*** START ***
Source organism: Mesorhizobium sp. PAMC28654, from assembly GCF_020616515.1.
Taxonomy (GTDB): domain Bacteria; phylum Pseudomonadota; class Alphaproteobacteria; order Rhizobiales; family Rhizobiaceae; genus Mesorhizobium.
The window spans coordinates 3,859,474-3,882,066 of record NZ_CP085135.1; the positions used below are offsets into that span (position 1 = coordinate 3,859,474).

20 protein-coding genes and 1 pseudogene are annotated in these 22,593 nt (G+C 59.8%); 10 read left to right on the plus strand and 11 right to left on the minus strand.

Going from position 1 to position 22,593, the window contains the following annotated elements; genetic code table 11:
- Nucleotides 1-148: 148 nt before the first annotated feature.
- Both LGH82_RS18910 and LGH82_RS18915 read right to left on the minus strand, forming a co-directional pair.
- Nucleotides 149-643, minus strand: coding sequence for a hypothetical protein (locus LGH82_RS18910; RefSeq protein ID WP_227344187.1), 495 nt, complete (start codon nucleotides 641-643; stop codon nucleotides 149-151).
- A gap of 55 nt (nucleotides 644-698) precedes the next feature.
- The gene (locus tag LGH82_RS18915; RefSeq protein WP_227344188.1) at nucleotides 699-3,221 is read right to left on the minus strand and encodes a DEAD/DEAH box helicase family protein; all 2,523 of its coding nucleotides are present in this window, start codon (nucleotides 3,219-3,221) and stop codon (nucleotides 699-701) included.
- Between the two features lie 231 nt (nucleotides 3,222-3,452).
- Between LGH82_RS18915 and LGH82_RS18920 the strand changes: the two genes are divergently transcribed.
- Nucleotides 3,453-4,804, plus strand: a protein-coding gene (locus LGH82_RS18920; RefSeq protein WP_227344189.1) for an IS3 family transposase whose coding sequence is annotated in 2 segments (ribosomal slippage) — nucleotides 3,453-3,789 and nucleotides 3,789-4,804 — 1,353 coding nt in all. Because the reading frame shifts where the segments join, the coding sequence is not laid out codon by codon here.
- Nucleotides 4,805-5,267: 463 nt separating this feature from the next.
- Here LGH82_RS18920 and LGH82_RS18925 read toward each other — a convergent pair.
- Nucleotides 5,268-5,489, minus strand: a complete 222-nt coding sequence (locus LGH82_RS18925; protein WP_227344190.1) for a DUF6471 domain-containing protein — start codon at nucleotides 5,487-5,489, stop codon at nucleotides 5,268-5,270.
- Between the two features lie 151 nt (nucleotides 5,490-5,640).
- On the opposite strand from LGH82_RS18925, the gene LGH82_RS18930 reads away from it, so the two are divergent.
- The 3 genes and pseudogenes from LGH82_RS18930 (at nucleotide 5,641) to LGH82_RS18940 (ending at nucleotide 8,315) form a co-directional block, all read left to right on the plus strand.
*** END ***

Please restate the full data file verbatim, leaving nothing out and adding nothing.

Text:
Source organism: Mesorhizobium sp. PAMC28654, from assembly GCF_020616515.1.
Taxonomy (GTDB): domain Bacteria; phylum Pseudomonadota; class Alphaproteobacteria; order Rhizobiales; family Rhizobiaceae; genus Mesorhizobium.
The window spans coordinates 3,859,474-3,882,066 of record NZ_CP085135.1; the positions used below are offsets into that span (position 1 = coordinate 3,859,474).

20 protein-coding genes and 1 pseudogene are annotated in these 22,593 nt (G+C 59.8%); 10 read left to right on the plus strand and 11 right to left on the minus strand.

Going from position 1 to position 22,593, the window contains the following annotated elements; genetic code table 11:
- Nucleotides 1-148: 148 nt before the first annotated feature.
- Both LGH82_RS18910 and LGH82_RS18915 read right to left on the minus strand, forming a co-directional pair.
- Nucleotides 149-643, minus strand: coding sequence for a hypothetical protein (locus LGH82_RS18910; RefSeq protein ID WP_227344187.1), 495 nt, complete (start codon nucleotides 641-643; stop codon nucleotides 149-151).
- A gap of 55 nt (nucleotides 644-698) precedes the next feature.
- The gene (locus tag LGH82_RS18915; RefSeq protein WP_227344188.1) at nucleotides 699-3,221 is read right to left on the minus strand and encodes a DEAD/DEAH box helicase family protein; all 2,523 of its coding nucleotides are present in this window, start codon (nucleotides 3,219-3,221) and stop codon (nucleotides 699-701) included.
- Between the two features lie 231 nt (nucleotides 3,222-3,452).
- Between LGH82_RS18915 and LGH82_RS18920 the strand changes: the two genes are divergently transcribed.
- Nucleotides 3,453-4,804, plus strand: a protein-coding gene (locus LGH82_RS18920; RefSeq protein WP_227344189.1) for an IS3 family transposase whose coding sequence is annotated in 2 segments (ribosomal slippage) — nucleotides 3,453-3,789 and nucleotides 3,789-4,804 — 1,353 coding nt in all. Because the reading frame shifts where the segments join, the coding sequence is not laid out codon by codon here.
- Nucleotides 4,805-5,267: 463 nt separating this feature from the next.
- Here LGH82_RS18920 and LGH82_RS18925 read toward each other — a convergent pair.
- Nucleotides 5,268-5,489, minus strand: a complete 222-nt coding sequence (locus LGH82_RS18925; protein WP_227344190.1) for a DUF6471 domain-containing protein — start codon at nucleotides 5,487-5,489, stop codon at nucleotides 5,268-5,270.
- Between the two features lie 151 nt (nucleotides 5,490-5,640).
- On the opposite strand from LGH82_RS18925, the gene LGH82_RS18930 reads away from it, so the two are divergent.
- The 3 genes and pseudogenes from LGH82_RS18930 (at nucleotide 5,641) to LGH82_RS18940 (ending at nucleotide 8,315) form a co-directional block, all read left to right on the plus strand.